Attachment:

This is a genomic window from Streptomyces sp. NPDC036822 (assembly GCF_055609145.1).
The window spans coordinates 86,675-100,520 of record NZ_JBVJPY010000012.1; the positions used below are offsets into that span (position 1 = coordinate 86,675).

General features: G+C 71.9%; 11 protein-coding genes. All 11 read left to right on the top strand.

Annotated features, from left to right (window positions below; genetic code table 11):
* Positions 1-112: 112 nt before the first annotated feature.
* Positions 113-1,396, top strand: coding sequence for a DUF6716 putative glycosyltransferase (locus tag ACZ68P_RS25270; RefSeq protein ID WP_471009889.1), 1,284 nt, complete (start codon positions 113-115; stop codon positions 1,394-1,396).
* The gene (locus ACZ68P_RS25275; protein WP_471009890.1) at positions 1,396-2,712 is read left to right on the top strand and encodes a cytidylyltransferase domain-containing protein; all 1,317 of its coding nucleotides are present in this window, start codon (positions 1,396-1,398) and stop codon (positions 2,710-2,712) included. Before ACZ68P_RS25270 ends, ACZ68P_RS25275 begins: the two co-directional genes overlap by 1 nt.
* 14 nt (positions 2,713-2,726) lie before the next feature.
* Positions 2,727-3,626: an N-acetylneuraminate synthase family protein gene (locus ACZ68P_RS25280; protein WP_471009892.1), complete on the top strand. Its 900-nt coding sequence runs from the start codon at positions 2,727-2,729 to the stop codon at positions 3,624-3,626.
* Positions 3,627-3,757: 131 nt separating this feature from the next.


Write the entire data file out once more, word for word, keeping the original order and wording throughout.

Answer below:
This is a genomic window from Streptomyces sp. NPDC036822 (assembly GCF_055609145.1).
The window spans coordinates 86,675-100,520 of record NZ_JBVJPY010000012.1; the positions used below are offsets into that span (position 1 = coordinate 86,675).

General features: G+C 71.9%; 11 protein-coding genes. All 11 read left to right on the top strand.

Annotated features, from left to right (window positions below; genetic code table 11):
* Positions 1-112: 112 nt before the first annotated feature.
* Positions 113-1,396, top strand: coding sequence for a DUF6716 putative glycosyltransferase (locus tag ACZ68P_RS25270; RefSeq protein ID WP_471009889.1), 1,284 nt, complete (start codon positions 113-115; stop codon positions 1,394-1,396).
* The gene (locus ACZ68P_RS25275; protein WP_471009890.1) at positions 1,396-2,712 is read left to right on the top strand and encodes a cytidylyltransferase domain-containing protein; all 1,317 of its coding nucleotides are present in this window, start codon (positions 1,396-1,398) and stop codon (positions 2,710-2,712) included. Before ACZ68P_RS25270 ends, ACZ68P_RS25275 begins: the two co-directional genes overlap by 1 nt.
* 14 nt (positions 2,713-2,726) lie before the next feature.
* Positions 2,727-3,626: an N-acetylneuraminate synthase family protein gene (locus ACZ68P_RS25280; protein WP_471009892.1), complete on the top strand. Its 900-nt coding sequence runs from the start codon at positions 2,727-2,729 to the stop codon at positions 3,624-3,626.
* Positions 3,627-3,757: 131 nt separating this feature from the next.